The effects of anthropogenic warming on the global population of phytoplankton is an area of active research. Changes in the vertical stratification of the water column, the rate of temperature-dependent biological reactions, and the atmospheric supply of nutrients are expected to have important impacts on future phytoplankton productivity. [68] Additionally, changes in the mortality of phytoplankton due to rates of zooplankton grazing may be significant.

Marine phytoplankton cycling throughout water column. Cycling of marine phytoplankton.png
Marine phytoplankton cycling throughout water column.

Plankton diversity

Planktonic Relationships

Fish & plankton

Zooplankton are the initial prey item for almost all fish larvae as they switch from their yolk sacs to external feeding. Fish rely on the density and distribution of zooplankton to match that of new larvae, which can otherwise starve. Natural factors (e.g., current variations, temperature changes) and man-made factors (e.g. river dams, ocean acidification, rising temperatures) can strongly affect zooplankton, which can in turn strongly affect larval survival, and therefore breeding success.

It's been shown that plankton can be patchy in marine environments where there aren't significant fish populations and additionally, where fish are abundant, zooplankton dynamics are influenced by the fish predation rate in their environment. Depending on the predation rate, they could express regular or chaotic behavior. [70]

A negative effect that fish larvae can have on planktonic algal blooms is that the larvae will prolong the blooming event by diminishing available zooplankton numbers; this in turn permits excessive phytoplankton growth allowing the bloom to flourish . [54]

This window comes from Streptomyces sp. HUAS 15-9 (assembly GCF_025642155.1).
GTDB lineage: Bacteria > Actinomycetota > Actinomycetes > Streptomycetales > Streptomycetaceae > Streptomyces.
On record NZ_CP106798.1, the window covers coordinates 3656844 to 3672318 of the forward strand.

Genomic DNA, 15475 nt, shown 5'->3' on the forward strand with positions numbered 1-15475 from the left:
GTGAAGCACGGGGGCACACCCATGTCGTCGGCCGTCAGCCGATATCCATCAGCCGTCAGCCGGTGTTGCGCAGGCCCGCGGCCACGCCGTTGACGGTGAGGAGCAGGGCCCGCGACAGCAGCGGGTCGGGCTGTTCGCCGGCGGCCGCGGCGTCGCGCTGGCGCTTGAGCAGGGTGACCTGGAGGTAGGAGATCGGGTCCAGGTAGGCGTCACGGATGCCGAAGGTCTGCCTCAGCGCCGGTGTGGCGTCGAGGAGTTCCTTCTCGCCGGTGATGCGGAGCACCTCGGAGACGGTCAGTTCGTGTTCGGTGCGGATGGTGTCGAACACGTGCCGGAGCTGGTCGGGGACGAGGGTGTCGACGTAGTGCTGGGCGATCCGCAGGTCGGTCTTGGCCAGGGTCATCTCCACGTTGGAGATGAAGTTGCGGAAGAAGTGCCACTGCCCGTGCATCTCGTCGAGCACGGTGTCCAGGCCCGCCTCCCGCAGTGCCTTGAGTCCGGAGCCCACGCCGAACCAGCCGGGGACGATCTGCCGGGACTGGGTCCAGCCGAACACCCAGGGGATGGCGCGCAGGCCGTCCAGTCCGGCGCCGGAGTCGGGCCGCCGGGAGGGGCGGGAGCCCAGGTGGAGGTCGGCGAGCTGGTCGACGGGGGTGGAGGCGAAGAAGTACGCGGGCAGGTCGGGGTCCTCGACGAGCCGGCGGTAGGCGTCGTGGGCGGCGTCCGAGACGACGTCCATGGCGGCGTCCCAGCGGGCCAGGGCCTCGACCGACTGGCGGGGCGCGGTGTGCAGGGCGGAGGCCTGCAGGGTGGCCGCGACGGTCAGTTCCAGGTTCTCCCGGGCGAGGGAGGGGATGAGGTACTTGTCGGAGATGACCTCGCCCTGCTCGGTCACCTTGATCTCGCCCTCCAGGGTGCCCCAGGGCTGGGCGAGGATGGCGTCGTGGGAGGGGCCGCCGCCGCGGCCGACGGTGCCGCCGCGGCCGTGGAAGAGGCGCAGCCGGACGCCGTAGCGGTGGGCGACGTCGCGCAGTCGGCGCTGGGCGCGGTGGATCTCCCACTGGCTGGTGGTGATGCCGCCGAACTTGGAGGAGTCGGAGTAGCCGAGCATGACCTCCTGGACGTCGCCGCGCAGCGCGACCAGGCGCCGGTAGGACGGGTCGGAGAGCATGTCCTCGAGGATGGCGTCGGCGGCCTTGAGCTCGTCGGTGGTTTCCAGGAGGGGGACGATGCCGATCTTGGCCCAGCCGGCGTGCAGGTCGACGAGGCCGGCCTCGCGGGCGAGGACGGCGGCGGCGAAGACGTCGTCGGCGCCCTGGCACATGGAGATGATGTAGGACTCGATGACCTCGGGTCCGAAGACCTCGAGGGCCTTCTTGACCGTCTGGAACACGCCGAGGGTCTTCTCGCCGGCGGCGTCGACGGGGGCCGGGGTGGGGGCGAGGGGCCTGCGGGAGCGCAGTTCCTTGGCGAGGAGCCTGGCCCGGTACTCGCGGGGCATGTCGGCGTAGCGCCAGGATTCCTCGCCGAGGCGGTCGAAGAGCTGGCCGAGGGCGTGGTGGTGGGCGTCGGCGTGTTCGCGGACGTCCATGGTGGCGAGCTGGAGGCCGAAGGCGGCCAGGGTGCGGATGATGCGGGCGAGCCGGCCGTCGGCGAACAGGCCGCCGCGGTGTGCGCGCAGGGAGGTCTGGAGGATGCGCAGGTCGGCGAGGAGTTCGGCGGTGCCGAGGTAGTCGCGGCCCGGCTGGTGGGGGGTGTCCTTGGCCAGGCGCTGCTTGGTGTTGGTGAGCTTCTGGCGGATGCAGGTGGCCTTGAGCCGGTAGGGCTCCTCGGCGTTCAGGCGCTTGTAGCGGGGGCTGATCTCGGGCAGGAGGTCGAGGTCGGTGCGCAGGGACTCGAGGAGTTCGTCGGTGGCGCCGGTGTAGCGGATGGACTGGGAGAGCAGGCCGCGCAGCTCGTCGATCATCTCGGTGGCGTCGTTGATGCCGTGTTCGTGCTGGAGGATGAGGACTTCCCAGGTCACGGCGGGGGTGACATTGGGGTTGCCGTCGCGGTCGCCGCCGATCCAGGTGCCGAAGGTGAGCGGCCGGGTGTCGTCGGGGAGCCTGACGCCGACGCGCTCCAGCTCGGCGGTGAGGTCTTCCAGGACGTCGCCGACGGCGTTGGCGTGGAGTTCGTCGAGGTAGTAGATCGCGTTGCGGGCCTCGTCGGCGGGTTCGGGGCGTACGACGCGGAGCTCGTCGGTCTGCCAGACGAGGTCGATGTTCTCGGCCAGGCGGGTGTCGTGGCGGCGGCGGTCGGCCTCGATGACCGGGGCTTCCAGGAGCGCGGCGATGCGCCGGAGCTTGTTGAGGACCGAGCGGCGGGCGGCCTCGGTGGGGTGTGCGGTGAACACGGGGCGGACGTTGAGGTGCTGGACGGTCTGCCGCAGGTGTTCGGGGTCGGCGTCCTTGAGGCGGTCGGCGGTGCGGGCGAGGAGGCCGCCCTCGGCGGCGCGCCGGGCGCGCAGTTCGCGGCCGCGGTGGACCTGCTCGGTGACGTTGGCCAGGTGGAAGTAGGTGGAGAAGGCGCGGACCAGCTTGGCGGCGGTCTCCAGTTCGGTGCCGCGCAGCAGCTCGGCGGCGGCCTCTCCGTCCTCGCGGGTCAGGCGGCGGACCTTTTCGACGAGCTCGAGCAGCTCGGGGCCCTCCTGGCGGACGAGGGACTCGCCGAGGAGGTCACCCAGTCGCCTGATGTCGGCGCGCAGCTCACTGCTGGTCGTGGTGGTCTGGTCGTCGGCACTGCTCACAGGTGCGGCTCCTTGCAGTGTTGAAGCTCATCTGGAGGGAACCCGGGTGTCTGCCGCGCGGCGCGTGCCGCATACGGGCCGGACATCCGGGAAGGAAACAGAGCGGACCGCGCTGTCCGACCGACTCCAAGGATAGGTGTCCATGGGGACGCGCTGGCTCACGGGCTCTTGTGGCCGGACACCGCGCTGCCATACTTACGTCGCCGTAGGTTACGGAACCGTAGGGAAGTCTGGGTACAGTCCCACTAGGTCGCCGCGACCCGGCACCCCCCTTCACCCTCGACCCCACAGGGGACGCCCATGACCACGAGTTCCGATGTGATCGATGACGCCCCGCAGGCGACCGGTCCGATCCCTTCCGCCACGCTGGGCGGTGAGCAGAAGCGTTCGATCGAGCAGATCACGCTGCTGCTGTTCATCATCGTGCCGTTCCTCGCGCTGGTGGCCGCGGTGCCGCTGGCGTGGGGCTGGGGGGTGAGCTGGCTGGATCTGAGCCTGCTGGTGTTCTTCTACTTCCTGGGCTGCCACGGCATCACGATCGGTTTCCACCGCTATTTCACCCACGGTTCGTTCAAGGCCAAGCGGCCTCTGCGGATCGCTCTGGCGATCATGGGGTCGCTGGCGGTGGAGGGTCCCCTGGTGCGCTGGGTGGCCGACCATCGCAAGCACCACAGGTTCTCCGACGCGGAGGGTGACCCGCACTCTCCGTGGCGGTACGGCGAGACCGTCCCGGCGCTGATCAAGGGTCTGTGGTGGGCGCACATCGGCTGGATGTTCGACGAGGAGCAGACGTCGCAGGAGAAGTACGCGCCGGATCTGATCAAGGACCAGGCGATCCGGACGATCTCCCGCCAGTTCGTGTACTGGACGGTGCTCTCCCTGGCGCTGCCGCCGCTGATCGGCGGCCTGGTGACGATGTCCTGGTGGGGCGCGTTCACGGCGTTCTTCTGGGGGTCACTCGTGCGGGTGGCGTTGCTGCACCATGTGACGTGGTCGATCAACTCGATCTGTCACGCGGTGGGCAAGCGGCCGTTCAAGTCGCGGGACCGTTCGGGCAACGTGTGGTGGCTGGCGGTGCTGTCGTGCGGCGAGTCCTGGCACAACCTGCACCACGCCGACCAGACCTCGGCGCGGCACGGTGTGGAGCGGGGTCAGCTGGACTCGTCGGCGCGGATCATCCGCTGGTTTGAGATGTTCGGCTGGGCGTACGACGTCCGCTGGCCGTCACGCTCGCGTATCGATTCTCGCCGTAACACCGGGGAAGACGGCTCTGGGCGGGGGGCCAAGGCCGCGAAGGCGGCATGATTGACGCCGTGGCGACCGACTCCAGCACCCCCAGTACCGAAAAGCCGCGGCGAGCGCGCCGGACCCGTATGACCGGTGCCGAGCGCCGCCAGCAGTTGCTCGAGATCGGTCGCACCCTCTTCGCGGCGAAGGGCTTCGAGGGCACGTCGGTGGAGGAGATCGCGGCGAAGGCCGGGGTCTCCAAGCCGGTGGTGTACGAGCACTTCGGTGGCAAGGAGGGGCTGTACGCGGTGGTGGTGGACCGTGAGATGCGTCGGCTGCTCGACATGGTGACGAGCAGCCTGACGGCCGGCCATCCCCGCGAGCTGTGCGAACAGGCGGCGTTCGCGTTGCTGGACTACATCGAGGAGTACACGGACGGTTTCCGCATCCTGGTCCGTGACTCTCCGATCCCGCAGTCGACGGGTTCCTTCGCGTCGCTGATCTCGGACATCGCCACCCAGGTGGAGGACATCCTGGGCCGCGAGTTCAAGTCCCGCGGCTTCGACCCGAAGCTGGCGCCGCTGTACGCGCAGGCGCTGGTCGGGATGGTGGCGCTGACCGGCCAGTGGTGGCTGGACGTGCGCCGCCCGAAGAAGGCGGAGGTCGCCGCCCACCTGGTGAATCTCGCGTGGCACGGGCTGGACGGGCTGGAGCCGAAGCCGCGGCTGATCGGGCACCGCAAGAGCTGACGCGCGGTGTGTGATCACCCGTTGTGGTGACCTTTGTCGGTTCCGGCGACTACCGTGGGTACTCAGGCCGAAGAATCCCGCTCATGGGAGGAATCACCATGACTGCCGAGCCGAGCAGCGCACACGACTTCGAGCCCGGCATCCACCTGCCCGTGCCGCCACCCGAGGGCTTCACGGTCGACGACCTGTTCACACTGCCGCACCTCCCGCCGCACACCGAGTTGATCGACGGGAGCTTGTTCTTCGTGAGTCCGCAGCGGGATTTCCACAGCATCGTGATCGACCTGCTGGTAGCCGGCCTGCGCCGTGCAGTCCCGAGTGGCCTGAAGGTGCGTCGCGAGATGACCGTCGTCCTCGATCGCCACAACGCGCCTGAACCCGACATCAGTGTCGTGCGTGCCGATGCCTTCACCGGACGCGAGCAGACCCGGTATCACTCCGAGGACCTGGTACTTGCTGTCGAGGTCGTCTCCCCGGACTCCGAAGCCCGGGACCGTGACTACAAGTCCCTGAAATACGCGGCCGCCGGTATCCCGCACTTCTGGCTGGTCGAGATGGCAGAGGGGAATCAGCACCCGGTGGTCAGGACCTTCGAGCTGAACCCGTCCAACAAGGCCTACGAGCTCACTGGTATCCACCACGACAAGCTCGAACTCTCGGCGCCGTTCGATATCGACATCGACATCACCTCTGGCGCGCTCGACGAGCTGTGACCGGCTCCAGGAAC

The importance of both phytoplankton and zooplankton is also well-recognized in extensive and semi-intensive pond fish farming. Plankton population-based pond management strategies for fish rearing have been practiced by traditional fish farmers for decades, illustrating the importance of plankton even in man-made environments.

Whales & plankton

Of all animal fecal matter, it is whale feces that is the 'trophy' in terms of increasing nutrient availability. Phytoplankton are the powerhouse of open ocean primary production and they can acquire many nutrients from whale feces. [71] In the marine food web, phytoplankton are at the base of the food web and are consumed by zooplankton & krill, which are preyed upon by larger and larger marine organisms, including whales, so it can be said that whale poop fuels the entire food web.

Humans & plankton

Plankton have many direct and indirect effects on humans.

Around 70% of the oxygen in the atmosphere is produced in the oceans from phytoplankton performing photosynthesis, meaning that the majority of the oxygen available for us and other organisms that respire aerobically is produced by plankton. [72]

Plankton also make up the base of the marine food web, providing food for all the trophic levels above. Recent studies have analyzed the marine food web to see if the system runs on a top-down or bottom-up approach. Essentially, this research is focused on understanding whether changes in the food web are driven by nutrients at the bottom of the food web or predators at the top. The general conclusion is that the bottom-up approach seemed to be more predictive of food web behavior. [73] This indicates that plankton have more sway in determining the success of the primary consumer species that prey on them than do the secondary consumers that prey on the primary consumers.